Decades of research in western Washington forests have shown that biosolids make an excellent soil amendment and source of nutrients for trees. Trees grow faster and wood quality is similar to other fertilized trees or trees grown on fertile soils.
Since 1987, Loop has been used to fertilize forest plantations in east King County. King County's forestry projects are part of a unique program to protect and enhance forests and wildlife habitat along the scenic I-90 corridor east of Seattle. The nonprofit Mountains to Sound Greenway Trust initiated this program, which now includes several public and private partners: Washington Department of Natural Resources, King County, Hancock Timber Resources, and the University of Washington.
Why Fertilize Forests?
Because forests grow slowly on the nutrient poor soil left by the glaciers 12,000 years ago, forest managers often fertilize trees to increase growth. Plantation forests are typically fertilized with urea, a commercial fertilizer that provides only nitrogen, while Loop provides nitrogen and all other essential plant nutrients, including phosphorus, potassium, zinc, boron, magnesium and calcium. Decades of forest research in western Washington forests and elsewhere in the U.S. have demonstrated that biosolids make an excellent forest fertilizer.
Biosolids provide many benefits when applied to forest sites:
- Trees and understory: Nutrients provided by biosolids stimulate healthy plant growth
- Soil: Organic matter improves soil structure and helps soil hold water, reducing runoff and erosion
- Soil Biota: Soil organisms benefit from nutrients in biosolids and the healthy soil it creates
- Wildlife: Lush, healthy growth in the understory provides more food and hiding cover for animals
In addition to fertilizing trees, biosolids produce healthy understory vegetation, providing better forage for herbivores and higher quality habitat. In fact, research by the University of Washington has shown that wildlife prefer areas treated with biosolids and produce more offspring than animals living in unfertilized areas because of the higher nutrient content of the vegetation (Anderson, 1983 & 1985).
This tree grew much faster after biosolids fertilization, resulting in larger yearly growth rings
Applying Loop in the Forest
King County uses a rigorous process to ensure that our forestry operations maximize the benefits of biosolids while protecting the environmental quality. The process begins with site selection, which is performed in consultation with landowners and scientific advisors from the University of Washington. Good candidate sites should have gentle terrain, well-drained gravelly or sandy soil, adequate road access, few streams or drainages, and be well-stocked with trees.
Once a site is chosen, soil samples are collected to determine existing soil nitrogen levels. This information is used to calculate the proper amount of biosolids to be applied to each site to meet the nitrogen needs of the trees and understory plants. The goal is to add enough biosolids to stimulate growth but not allow buildup of excess nutrients that could leach to nearby water bodies. Typically, rates between 3-7 dry tons per-acre are appropriate, with young, fast-growing stands receiving higher rates than more mature areas. Loop biosolids become part of the soil as they gradually decompose and enrich the upper layers of soil, where plant roots take up nutrients.
Forest sites are managed in accordance with state biosolids management guidelines, including careful site selection and layout, correct nitrogen application rates, and monitoring of soils and streams. These best management practices were based on years of research, monitoring, and operational experience.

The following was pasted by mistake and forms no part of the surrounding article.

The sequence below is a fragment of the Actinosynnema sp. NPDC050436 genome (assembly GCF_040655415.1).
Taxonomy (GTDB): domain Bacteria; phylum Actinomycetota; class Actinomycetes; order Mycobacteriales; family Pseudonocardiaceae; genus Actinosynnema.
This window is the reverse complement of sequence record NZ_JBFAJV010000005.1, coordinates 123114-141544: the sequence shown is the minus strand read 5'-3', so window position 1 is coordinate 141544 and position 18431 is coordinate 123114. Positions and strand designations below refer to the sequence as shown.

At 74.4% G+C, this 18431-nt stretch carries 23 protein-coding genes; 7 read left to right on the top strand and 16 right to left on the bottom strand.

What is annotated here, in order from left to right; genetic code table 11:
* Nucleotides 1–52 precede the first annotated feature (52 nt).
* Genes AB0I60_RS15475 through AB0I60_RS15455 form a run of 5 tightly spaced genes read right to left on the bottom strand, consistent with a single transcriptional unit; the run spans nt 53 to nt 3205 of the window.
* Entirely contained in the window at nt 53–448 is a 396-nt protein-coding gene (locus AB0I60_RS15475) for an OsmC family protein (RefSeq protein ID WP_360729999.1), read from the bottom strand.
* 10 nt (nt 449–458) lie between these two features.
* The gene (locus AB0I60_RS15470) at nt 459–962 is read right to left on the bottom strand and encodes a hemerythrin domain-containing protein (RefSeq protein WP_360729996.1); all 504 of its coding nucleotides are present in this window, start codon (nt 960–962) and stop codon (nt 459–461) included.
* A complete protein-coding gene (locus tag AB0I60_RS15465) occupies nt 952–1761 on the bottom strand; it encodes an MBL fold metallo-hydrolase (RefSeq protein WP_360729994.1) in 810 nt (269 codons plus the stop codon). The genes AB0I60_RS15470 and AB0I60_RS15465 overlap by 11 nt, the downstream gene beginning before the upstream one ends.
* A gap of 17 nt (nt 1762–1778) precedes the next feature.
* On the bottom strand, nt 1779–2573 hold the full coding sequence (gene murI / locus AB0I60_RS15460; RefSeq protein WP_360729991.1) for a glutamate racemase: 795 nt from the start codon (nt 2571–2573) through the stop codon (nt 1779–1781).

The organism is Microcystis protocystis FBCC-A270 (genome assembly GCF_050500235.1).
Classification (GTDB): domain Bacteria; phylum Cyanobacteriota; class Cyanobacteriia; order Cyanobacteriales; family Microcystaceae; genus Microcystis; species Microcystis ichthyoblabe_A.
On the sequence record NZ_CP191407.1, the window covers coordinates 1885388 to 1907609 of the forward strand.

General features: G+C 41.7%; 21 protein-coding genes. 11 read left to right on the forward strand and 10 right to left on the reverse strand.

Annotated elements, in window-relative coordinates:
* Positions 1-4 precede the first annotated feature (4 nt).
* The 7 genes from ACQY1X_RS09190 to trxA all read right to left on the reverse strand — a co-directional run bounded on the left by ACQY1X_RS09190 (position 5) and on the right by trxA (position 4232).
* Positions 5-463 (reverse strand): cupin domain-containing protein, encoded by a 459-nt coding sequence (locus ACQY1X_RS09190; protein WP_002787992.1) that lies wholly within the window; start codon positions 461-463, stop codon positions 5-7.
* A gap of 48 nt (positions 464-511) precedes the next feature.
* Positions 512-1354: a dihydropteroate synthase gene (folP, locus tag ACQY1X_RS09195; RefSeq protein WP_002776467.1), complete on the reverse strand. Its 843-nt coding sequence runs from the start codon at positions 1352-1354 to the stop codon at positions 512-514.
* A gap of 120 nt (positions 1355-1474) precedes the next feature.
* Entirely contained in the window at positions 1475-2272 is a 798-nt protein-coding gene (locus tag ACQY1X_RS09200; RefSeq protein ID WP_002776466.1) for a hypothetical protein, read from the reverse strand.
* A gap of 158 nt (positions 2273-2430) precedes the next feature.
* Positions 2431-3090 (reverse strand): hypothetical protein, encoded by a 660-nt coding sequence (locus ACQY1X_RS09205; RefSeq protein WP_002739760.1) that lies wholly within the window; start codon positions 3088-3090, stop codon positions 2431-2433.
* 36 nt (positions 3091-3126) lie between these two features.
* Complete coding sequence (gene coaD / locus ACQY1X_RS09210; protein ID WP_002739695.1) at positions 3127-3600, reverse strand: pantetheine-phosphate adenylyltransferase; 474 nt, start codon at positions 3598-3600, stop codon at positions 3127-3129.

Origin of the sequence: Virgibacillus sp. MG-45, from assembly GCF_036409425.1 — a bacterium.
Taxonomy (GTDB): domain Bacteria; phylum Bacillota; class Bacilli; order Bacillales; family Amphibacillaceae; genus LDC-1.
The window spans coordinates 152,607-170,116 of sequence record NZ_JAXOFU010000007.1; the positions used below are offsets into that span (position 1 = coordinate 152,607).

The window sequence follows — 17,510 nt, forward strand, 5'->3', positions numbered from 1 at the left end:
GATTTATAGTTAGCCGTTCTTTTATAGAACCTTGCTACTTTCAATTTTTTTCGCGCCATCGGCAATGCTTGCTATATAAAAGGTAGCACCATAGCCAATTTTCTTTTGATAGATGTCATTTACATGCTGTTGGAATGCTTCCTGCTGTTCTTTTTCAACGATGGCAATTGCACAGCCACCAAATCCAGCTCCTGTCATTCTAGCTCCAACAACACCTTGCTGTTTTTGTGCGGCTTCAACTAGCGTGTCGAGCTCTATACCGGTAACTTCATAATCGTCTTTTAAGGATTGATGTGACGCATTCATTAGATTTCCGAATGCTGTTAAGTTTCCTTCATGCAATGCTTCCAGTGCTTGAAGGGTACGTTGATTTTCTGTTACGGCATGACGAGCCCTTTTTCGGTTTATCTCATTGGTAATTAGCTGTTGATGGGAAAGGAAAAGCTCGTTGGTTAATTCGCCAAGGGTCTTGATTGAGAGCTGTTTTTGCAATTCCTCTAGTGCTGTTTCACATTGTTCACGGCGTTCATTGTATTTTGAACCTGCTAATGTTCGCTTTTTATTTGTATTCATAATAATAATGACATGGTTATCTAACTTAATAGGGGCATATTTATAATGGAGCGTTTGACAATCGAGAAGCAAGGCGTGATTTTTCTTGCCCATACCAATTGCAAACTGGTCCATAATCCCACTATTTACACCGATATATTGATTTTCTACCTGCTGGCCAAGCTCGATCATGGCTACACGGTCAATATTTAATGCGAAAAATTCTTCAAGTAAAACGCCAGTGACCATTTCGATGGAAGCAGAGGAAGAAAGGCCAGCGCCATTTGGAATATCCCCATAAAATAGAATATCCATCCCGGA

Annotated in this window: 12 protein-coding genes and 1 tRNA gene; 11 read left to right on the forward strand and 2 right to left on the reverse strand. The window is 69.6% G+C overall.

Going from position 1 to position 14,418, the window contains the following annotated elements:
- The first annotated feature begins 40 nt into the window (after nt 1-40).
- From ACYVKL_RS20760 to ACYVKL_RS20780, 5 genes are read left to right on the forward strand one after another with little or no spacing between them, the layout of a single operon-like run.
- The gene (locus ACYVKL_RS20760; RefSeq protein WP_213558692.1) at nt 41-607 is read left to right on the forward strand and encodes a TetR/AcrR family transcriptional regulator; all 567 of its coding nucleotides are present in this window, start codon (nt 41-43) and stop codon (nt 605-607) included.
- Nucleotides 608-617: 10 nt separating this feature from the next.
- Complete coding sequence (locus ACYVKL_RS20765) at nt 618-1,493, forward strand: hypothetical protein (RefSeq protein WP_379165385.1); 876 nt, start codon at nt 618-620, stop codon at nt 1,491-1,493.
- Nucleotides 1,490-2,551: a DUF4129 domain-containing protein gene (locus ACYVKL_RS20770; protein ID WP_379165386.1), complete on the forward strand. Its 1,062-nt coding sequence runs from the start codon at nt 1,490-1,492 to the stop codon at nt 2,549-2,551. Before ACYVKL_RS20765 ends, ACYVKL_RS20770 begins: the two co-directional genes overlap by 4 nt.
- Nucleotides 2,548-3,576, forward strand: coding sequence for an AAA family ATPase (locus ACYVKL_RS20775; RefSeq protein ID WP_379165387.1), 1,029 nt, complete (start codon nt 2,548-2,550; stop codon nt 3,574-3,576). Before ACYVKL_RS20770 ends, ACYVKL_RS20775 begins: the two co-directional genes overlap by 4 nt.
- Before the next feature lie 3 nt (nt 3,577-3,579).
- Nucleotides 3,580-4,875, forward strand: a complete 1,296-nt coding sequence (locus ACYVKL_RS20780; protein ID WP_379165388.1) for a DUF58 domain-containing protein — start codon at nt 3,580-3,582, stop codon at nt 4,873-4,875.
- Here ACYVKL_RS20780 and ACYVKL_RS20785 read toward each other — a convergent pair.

Additional precautions are taken to protect water quality near forest application sites. Before biosolids are applied, thorough surveys are conducted to identify water bodies and establish buffer zones to protect streams and wetlands. No biosolids are applied in these buffer areas, which range in size from 50 feet to 200 feet, depending on site-specific conditions.
The county performs regular stream monitoring to verify that surface water quality is protected. Stream sampling sites are located near application areas. When possible, upstream samples are also collected for comparison. Monitoring is performed three times per year to capture seasonal fluctuations in ambient water quality. Sampling is also performed during storm events to verify that site buffers are adequate to prevent runoff. Two decades of monitoring forest streams near biosolids sites has shown no changes to surface water quality from biosolids fertilization.
Since the 1970's, UW researchers and others have conducted studies on the effects of biosolids applications on forest wildlife. From soil microbes to larger animals, biosolids benefit the forest ecosystem. Biosolids create healthier soil by providing food for soil microbes and plants. After application, forest vegetation grows thick and lush, and the activity of soil organisms mixes biosolids into the soil. Because of this increased plant growth, herbivores such as deer and small mammals have a more abundant and nutritious food supply, more protective cover, and produce more offspring.
Biosolids being applied in the forest.
Sampling a soil pit in the forest
Stream water sampling
Deer, elk, and small mammals benefit from enhanced growth of forest vegetation.
Neighbors and interested parties are welcome to visit or comment on these projects. Contact King County biosolids to submit comments or arrange for a tour. If you are visiting one of our forest sites and see signage indicating restricted access due to a recent biosolids application, please be sure to heed the instructions on the sign.
For more information about Loop biosolids in the forest, contact Brian Vrablick, Forestry Project Manager.